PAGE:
Is smell training a cure for post-viral smell loss? No, but...

Is smell training a “cure” for anosmia?

Smell training is a relatively new therapy for post-viral anosmia, first described in 2009 by Professor Thomas Hummel of the University of Dresden in 2009. While it has been extensively tested on subjects who lost their sense of smell after a virus (called post-viral anosmics), there is also some evidence to suggest that smell training can be of use to those anosmics who lost their sense of smell after a head injury. In both cases, smell training is only of use to patients who have begun to experience some recovery to the damaged nerves. This might mean distorted smells, or faint whiffs of smells.

The treatment options for anosmics have always been limited. Ear nose and throat surgeons (ENTs) have a small number of options with which to help patients, each geared to the individual’s case. Patients will be different, because there are a number of ways to lose your sense of smell. It is important therefore to seek a doctor’s advice when considering a new therapy.

Does smell training offer a “cure” for anosmia? In a word, no. It is no more a cure than physiotherapy is a cure for someone recovering from a stroke.  But like physio, smell training can build on your sense of smell if some level of natural recovery has occurred. Let’s look at this a bit more closely.

The little patch of cells inside your sinuses that relay the smell messages to your brain is called the olfactory epithelium.  When a bad virus damages these cells, the nerves leading from your sinuses to the brain, where smell is processed, can’t do their job. Imagine the telephone exchange, where all the wires that link your street to the outside world, get unplugged and are now lying in a heap on the floor. People are trying to ring in, and no one is answering. 

With the passage of time, many patients find that the wires slowly reconnect themselves. Sometimes the reconnection is complete, which would signal a recovery for the patient. If the reconnection is incomplete, or still going on, smells might be distorted, or only faint. Sometimes they are very unpleasant as regeneration begins– this can be extremely distressing for the people experiencing it, and may affect the patient’s ability to eat. 

While there are a number of studies that have looked at how patients fare over time using smell training, it is still not well understood just how smell training works. I believe that patients are in fact responding to the stimulus of smell training in the same way that perfumers respond to the kind of smell training required of them to become perfumery “noses”: repeated exposure to the stimulus of different smells; smelling in a way that is attentive, not passive; challenging the sense of smell to differentiate, seek resolution, and explore. These kinds of challenges are actually brain training. We smell, after all, with our brains, not just our noses.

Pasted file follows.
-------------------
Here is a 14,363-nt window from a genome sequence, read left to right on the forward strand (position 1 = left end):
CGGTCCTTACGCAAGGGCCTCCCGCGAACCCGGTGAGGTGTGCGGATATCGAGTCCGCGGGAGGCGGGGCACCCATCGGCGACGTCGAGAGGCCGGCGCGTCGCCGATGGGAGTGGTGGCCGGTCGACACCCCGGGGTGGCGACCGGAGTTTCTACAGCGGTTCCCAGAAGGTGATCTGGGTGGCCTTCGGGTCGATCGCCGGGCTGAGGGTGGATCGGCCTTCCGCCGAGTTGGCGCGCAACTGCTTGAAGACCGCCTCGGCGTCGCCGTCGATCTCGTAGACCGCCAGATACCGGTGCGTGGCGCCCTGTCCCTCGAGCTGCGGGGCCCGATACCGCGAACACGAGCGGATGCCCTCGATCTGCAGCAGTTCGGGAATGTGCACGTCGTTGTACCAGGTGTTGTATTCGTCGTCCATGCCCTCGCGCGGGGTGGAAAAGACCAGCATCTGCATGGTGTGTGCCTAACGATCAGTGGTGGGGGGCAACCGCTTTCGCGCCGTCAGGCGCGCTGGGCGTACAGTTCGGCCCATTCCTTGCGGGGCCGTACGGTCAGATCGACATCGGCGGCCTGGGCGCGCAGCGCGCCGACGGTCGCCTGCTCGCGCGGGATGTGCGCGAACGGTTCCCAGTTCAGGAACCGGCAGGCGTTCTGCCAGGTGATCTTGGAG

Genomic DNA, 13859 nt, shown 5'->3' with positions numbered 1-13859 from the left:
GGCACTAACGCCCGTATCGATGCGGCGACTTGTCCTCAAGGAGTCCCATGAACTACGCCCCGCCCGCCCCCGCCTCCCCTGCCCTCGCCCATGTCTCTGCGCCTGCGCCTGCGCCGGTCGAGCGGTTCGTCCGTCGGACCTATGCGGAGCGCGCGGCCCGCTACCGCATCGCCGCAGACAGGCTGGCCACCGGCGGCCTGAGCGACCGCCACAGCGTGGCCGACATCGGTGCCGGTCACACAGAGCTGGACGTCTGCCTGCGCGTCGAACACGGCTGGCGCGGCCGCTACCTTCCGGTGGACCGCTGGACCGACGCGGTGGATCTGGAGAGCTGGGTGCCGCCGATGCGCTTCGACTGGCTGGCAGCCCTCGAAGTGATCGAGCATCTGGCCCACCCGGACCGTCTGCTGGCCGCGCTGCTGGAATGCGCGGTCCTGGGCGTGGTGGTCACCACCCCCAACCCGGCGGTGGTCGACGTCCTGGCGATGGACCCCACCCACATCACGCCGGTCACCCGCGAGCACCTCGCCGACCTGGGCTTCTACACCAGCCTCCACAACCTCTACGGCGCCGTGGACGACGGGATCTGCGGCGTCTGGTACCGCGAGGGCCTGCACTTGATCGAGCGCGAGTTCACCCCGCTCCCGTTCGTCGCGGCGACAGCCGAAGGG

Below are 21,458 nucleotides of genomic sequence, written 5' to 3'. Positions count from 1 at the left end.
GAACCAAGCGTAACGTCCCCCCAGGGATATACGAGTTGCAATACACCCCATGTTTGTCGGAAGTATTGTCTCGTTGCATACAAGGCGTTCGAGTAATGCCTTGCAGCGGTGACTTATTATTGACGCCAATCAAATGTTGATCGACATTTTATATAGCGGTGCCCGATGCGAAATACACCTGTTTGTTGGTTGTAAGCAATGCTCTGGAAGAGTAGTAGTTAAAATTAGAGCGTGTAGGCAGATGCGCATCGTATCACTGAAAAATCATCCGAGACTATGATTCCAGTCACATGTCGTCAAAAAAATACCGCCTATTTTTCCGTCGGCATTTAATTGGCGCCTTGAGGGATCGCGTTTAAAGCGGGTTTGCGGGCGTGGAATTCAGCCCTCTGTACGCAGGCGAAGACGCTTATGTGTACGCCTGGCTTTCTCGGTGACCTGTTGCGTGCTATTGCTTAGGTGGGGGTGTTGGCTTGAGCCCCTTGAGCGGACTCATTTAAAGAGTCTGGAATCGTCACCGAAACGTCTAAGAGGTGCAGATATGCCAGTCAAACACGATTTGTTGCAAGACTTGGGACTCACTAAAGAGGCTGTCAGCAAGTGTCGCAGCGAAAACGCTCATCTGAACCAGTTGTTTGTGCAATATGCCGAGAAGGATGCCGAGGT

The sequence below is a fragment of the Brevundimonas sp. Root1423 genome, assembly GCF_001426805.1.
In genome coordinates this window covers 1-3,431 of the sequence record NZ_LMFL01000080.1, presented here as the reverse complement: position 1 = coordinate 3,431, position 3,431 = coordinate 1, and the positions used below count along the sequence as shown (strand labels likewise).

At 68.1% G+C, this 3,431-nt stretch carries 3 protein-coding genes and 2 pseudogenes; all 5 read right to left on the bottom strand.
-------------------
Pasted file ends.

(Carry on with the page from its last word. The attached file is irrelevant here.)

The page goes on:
So what does this mean for a person struggling to cope with the devastating loss of smell after a virus? I would ask you, in the first instance, to take a simple test. You will need a friend to help you, a blindfold, and three different kinds of juice. Have your helper blindfold you, and offer you the three juices. Smell first, then taste. Can you say anything about the difference between the three?  Shuffle them and try again. Many people report that they can “smell nothing” or “taste nothing” but in fact they do have some limited ability to discern one from the other.

If the nerves in your nose have recovered even a bit, and you can differentiate these things, I suggest you try smell training. 

So let me give you another analogy to help you understand what I think happens when you start to smell train. Imagine your sense of smell is a garden full of beautiful multicoloured flowers. One day a virus comes, which acts like weed-killer, and kills everything, leaving scorched earth behind. Then, in time, a few things that look like weeds start to grow. They are not attractive and they make your garden ugly. But if you nurture these small plants, water them and feed them, and help them to be the strongest best plants that they can be, and then you divide them and replant them around your garden, you can do your best to help your garden regrow. Not only that, but the fertiliser on the ground may be helping other little seeds that were lying fallow. The more you water, feed and attend, the better your garden will grow. Crucially: your experience of your garden will be greater than that of the patient who has ignored their scorched garden, and never visited it again after smell loss.

This brings me to a final point about smell loss. It has been my own experience that smell loss got me out of the habit of seeking to smell things. I stopped asking myself, “can I smell this spring morning?”, “what, if anything, does this apple taste like?”, “can I smell this newspaper?”. Our brains seem to quickly lose the habit – and the talent – for this impulse. I am not talking about the functionality of the nose here, but the part of the brain that asks us to think about smell. To go back to the analogy of the telephone exchange, yes, the cables are in a mess on the floor, but what if you forget how to dial the phone? This is another reason why I think that smell training is so important. It keeps us focussed on seeking smell.  

You will find other posts on this website here to help you understand the actual method of smell training.

There is a list of peer-reviewed scientific articles here so that you can read for yourself what researchers have to say about smell training and other aspects of anosmia.